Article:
One Year After Sandy Comptroller’s Office Works To Ensure That City Agencies Properly Account For Federally Reimbursable Expenditures
By Charles Fisher and Randy Fisher @HHSYC
October 31, 2013
NEW YORK, NY – Since the day Superstorm Sandy struck City Comptroller John Liu’s office has been working to ensure that the 2 billion dollars spent by City agencies on Sandy recovery, nearly 1 billion of which came from FEMA funds, are properly accounted for and that documentation for FEMA is properly prepared.
“Experience from other disaster-stricken areas, such as New Orleans after Hurricane Katrina, has shown that federal audits resulted in the government reclaiming huge sums years later because local government did not properly document contracts and expenditures. City agencies must do their homework upfront now so we don’t lose millions down the road!” Comptroller Liu said.
In the immediate aftermath of Superstorm Sandy, our first priority was to facilitate emergency contracts for City agencies in order to expedite delivery of food, supplies and clean-up services. Comptroller Liu toured the disaster-stricken area for several days following the hurricane.
Thereafter, work was undertaken in the bureaus of Accountancy, Audit, and Contracts:
We worked with the Office of Management and Budget to create a new coding system for this emergency that streamlined and expedited the accounting process. An immediate goal was to properly account for recovery spending through June 30, 2013 so that Fiscal Year 2013 could be properly closed out and FEMA reimbursements would not be forfeited.
We offered to help agencies review supporting documents related to FEMA payments and conducted agency training seminars clarifying how to record the damage caused by Sandy. We also hosted a webinar on common audit findings relating to FEMA grants with the Homeland Security Inspector General for every county in the state effected by the storm and provided CD-ROMs with the essential information offered in that webinar.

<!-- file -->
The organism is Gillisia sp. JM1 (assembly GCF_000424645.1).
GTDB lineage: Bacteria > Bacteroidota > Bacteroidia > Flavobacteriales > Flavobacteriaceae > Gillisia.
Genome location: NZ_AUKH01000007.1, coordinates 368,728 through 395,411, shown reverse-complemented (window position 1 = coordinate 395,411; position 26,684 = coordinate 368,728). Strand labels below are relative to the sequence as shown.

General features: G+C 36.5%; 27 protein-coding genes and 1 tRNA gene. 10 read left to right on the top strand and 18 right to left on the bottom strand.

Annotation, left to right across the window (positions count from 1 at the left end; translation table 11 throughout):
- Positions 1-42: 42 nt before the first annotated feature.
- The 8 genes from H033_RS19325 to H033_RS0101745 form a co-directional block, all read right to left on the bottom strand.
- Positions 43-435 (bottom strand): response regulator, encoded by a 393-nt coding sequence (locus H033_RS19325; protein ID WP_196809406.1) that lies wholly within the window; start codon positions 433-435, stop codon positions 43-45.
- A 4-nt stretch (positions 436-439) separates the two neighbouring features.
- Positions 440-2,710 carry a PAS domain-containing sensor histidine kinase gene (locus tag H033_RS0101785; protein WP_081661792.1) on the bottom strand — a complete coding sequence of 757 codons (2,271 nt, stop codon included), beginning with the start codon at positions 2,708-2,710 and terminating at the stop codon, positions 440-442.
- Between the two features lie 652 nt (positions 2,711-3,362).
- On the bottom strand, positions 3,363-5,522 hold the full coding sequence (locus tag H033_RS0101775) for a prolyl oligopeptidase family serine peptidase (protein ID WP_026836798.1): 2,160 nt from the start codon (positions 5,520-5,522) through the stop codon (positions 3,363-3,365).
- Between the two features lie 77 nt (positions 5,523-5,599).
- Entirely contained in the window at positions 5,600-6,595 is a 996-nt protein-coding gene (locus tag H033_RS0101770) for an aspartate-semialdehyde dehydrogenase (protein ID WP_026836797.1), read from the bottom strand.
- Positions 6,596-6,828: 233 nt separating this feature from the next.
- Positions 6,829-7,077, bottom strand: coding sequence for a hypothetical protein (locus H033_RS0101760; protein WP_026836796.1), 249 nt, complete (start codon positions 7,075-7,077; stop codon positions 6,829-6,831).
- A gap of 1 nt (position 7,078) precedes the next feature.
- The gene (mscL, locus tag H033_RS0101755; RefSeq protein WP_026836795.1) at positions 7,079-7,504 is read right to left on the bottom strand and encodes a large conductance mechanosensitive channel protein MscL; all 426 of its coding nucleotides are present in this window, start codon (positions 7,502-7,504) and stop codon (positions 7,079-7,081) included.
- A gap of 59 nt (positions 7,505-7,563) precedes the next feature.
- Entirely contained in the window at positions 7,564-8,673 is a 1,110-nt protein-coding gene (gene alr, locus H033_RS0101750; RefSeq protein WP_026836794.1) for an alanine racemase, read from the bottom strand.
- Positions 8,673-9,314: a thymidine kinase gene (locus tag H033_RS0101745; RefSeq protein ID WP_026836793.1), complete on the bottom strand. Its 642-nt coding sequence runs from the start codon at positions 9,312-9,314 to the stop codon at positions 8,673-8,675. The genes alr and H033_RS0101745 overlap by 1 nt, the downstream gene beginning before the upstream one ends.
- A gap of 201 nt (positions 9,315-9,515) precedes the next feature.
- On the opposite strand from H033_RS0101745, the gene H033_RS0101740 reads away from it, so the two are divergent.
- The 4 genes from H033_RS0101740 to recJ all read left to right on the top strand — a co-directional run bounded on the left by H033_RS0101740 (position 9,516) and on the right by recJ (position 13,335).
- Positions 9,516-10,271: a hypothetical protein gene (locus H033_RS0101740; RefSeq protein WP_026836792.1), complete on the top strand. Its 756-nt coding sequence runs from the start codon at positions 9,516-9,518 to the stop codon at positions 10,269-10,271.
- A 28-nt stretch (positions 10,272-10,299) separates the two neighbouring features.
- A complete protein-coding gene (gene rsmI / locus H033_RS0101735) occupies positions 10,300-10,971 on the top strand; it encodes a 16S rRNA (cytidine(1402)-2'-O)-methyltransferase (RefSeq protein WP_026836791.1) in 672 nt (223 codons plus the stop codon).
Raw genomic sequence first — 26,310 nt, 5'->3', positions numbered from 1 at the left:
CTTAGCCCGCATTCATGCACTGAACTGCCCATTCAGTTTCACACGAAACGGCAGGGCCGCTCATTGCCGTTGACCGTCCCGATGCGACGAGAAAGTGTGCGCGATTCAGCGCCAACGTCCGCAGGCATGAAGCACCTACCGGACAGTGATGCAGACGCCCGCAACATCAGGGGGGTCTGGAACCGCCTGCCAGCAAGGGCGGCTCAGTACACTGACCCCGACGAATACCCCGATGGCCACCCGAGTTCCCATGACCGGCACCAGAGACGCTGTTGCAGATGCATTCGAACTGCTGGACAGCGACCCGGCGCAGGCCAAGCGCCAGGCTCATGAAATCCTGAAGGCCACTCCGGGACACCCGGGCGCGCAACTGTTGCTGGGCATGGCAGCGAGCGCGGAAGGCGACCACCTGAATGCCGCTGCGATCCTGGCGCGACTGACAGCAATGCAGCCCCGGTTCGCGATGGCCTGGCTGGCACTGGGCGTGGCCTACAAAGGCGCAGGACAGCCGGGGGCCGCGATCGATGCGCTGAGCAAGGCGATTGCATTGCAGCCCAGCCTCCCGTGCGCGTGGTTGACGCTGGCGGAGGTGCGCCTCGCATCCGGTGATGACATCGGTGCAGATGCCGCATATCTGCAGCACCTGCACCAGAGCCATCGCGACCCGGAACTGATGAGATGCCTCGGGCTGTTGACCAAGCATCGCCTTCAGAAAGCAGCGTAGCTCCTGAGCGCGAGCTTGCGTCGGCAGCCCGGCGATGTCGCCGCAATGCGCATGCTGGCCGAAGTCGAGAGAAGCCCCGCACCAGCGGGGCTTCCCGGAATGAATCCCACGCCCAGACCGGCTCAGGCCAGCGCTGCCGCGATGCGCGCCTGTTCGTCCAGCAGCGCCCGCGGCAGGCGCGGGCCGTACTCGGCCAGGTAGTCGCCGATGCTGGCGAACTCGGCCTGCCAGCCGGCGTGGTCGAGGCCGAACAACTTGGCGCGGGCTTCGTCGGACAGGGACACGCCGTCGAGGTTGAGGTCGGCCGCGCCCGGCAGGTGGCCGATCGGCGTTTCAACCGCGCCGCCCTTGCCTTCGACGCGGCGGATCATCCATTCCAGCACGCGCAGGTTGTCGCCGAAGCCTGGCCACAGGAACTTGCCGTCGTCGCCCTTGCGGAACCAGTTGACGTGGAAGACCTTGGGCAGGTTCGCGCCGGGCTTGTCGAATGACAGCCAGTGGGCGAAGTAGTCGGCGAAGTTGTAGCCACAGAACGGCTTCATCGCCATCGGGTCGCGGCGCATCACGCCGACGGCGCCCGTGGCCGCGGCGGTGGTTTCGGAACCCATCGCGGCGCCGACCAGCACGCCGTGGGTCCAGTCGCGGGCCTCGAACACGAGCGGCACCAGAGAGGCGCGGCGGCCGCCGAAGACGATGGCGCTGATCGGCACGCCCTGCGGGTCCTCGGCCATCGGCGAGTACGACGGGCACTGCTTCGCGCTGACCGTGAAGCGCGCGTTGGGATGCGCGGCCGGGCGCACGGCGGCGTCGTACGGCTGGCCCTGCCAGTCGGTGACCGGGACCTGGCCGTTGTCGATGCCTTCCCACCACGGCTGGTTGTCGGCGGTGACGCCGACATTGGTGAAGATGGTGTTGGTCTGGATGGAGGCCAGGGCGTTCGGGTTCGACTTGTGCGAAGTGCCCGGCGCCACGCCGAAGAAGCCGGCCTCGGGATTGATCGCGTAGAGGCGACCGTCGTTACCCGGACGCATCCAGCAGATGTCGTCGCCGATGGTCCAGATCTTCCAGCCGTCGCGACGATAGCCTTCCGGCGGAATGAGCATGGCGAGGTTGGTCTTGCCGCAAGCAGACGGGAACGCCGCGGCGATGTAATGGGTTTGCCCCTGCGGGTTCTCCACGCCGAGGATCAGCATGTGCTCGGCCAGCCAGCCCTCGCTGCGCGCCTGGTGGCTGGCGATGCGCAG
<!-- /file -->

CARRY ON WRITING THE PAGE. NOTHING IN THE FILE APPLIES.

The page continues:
We oversaw 183 Sandy-related emergency procurements. The contract review process was expedited so that the contract packages could be reviewed and registered as quickly as possible. At the same time, care was taken to make certain that no contractors or subcontractors were taking advantage of the emergency and that all were aware of and adhered to the City’s prevailing wage laws.
We conducted risk assessments to help agencies identify improperly prepared contracts at risk of noncompliance. If expenditures are not properly documented and the contracts registered correctly, a clawback of federal funds could be the result of a disallowance by FEMA.
Comptroller Liu credited Deputy Comptroller for Accountancy Maria Tavares, Deputy Comptroller for Audit Tina Kim and Deputy Comptroller for Contracts Geneith Turnbull and their respective bureaus for their work above and beyond their ongoing responsibilities.
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